Marilyn Mays, AMATYC Representative (North Lake College)
Marilyn Mays, Ph.D., served as Executive Dean for Mathematics and Science at North Lake College, Dallas County Community College District, before retiring in 2017. Previously she taught mathematics and computer science and served as coordinator of those areas. She earned a B.A. and M.S. in mathematics from Texas Tech University and a Ph.D. in Computer Science Education from University of North Texas.
Dr. Mays served as President of the American Mathematical Association of Two-Year Colleges (AMATYC), 1993-95, and as a member of the Board, 1987-1997. She was a Commissioner for United States National Commission on Mathematics Instruction of the National Academy of Science (NAS), 1998-2005. Her interests and role as a member of the U.S. Commission led her to participation in the International Congresses on Mathematical Education (ICME) that meet every four years. She created a place at the table for the mathematical communities of two-year colleges, technical institutions, trade schools and other non-university tertiary institutions in future ICME’s. She chaired related sessions for the ICME meetings for the next 12 years.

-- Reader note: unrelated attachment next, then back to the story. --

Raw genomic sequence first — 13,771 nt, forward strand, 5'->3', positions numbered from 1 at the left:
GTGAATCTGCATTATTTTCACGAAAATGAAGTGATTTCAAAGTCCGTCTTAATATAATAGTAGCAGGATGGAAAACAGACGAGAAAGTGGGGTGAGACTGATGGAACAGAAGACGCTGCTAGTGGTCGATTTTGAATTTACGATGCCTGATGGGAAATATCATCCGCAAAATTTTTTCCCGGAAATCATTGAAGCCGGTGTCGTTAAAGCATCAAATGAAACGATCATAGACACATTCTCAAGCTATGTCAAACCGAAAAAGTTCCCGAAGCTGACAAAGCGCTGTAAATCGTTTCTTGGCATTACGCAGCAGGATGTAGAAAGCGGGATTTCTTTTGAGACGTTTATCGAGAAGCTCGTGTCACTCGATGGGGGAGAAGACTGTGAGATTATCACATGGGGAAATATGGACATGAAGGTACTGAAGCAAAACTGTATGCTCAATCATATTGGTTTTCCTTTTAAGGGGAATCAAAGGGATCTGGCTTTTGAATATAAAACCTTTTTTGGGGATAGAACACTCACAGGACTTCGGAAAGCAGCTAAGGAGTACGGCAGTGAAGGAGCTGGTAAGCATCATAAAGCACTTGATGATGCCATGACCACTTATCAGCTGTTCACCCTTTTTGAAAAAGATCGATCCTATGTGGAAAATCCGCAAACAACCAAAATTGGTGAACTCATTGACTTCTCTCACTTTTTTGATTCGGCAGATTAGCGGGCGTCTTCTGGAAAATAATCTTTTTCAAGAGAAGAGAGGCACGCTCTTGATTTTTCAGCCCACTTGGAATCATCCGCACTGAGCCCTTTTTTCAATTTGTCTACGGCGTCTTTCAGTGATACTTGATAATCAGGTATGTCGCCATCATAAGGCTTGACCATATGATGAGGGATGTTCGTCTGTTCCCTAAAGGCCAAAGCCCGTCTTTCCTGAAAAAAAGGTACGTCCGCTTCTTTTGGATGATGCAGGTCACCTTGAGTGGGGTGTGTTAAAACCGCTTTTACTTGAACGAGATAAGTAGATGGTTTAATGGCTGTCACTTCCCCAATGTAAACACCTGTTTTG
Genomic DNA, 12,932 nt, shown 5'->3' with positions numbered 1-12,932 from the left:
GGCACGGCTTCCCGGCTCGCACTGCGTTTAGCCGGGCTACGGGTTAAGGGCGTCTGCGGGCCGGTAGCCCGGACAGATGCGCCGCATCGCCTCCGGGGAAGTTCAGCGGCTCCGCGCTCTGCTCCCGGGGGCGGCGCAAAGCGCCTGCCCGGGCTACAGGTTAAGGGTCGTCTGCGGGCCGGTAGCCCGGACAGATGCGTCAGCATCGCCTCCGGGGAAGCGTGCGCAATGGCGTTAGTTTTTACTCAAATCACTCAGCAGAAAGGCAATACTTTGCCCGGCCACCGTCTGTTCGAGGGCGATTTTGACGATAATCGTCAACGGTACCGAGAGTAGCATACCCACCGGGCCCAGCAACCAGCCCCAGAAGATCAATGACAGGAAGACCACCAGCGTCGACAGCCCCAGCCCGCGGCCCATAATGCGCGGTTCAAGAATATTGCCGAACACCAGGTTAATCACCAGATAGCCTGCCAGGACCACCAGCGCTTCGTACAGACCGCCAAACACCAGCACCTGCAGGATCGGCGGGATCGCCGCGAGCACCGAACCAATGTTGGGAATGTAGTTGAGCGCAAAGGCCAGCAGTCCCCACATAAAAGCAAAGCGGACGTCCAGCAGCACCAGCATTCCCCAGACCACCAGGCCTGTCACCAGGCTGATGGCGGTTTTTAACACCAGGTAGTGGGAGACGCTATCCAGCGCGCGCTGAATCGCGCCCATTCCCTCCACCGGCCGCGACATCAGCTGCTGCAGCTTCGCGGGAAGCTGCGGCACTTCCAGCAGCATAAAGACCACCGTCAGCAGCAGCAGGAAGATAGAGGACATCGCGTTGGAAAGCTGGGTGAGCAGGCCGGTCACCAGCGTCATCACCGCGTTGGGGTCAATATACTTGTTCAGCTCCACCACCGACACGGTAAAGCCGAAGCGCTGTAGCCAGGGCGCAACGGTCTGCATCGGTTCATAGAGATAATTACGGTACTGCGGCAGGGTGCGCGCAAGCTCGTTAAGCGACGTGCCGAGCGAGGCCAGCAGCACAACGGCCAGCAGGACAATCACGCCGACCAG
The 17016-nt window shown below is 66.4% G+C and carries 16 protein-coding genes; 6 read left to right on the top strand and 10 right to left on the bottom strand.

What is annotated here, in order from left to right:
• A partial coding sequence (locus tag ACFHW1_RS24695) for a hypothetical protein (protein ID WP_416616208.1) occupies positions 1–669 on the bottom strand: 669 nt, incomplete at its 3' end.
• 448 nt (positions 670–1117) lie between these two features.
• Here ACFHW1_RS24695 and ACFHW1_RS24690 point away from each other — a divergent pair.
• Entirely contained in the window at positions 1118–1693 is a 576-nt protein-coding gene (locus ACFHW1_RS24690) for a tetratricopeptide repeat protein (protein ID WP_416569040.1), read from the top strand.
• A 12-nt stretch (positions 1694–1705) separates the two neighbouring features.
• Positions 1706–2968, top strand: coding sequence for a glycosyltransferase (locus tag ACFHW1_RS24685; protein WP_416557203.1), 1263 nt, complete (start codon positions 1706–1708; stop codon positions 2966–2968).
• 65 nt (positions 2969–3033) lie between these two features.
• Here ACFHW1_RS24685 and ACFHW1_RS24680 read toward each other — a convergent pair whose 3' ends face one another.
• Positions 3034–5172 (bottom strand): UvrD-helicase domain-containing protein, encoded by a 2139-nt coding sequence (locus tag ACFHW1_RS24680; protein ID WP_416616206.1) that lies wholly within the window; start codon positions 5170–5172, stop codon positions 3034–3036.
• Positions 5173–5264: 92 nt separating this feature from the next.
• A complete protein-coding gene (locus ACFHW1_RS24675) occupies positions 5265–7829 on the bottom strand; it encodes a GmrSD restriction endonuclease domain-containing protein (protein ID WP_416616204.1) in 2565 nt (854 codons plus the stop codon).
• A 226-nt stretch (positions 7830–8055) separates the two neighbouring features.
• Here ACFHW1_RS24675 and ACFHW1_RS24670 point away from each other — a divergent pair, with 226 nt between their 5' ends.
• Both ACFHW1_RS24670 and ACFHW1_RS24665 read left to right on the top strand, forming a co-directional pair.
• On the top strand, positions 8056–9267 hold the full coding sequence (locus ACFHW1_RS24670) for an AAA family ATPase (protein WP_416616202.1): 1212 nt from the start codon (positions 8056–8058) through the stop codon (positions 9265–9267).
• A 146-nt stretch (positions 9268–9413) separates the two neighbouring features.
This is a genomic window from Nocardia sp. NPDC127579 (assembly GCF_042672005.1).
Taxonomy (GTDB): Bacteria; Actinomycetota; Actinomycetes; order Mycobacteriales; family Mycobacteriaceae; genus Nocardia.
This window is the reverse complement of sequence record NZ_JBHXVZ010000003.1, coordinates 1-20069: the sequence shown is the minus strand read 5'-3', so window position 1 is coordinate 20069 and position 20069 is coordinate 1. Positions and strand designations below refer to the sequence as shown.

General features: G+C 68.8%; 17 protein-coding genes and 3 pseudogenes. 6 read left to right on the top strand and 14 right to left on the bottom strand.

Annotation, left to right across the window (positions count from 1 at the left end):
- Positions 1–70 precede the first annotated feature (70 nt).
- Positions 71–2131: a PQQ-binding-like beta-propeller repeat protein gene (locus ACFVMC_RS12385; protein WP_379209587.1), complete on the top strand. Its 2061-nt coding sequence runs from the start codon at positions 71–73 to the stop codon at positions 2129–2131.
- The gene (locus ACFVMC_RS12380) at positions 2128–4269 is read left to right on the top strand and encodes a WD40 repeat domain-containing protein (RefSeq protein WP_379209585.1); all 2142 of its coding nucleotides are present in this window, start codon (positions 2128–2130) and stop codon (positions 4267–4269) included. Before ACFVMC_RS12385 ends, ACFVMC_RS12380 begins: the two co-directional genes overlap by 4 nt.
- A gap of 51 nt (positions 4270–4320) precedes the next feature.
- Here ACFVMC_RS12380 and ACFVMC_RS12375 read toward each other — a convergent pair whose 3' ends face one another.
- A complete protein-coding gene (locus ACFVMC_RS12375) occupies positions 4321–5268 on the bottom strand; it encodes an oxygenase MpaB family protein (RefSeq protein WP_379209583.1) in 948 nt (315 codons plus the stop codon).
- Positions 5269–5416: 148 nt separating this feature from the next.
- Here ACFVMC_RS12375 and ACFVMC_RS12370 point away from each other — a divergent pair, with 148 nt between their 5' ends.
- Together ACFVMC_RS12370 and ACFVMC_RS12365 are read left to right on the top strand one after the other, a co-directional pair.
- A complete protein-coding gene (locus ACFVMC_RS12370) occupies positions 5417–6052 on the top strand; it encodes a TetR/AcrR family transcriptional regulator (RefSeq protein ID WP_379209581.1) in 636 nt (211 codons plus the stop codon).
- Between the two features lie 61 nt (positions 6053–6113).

Most of her recent efforts have been directed at improving equity and diversity in mathematics education at the community college. She created and chaired an equity committee for AMATYC and served on related committees and task forces for the NAS and the MAA.
She received several grants from NSF and the Exxon Education Foundation for improving mathematics education at two-year colleges and for exploring the role of the community college in the Genetics Revolution.
Omayra Ortega, NAM Representative (Sonoma State University)
Omayra Y. Ortega is an assistant professor of mathematics & statistics at Sonoma State University in Sonoma County, California. She earned her Ph.D. (2008) and an M.S. (2005) in applied mathematics and computational sciences from the University of Iowa, where she also was awarded her Masters of Public Health. She earned a B.A. in music and in pure mathematics from Pomona College in 2001.
Dr. Ortega has directed the Mathematical Epidemiology Research Group (MERG), an undergrauduate research group, since 2007. Her scholarly interests reflect her expertise in mathematics: mathematical and computational biology, mathematical epidemiology in developing countries, infectious disease epidemiology, and the participation of women and minorities in sciences. Regarding the latter, she has organized an annual Sonia Kovalesky High School Mathematics Day at several institutions including the University of Iowa, ASU’s West campus, Pomona College, and Sonoma State Unioversity in recognition of the day’s namesake, Sonia Kovalevsky, who was one of the first woman to receive a Ph.D. in mathematics.
Nancy Sattler, AMATYC Representative (Past President of AMATYC, Terra State Community College and Walden University)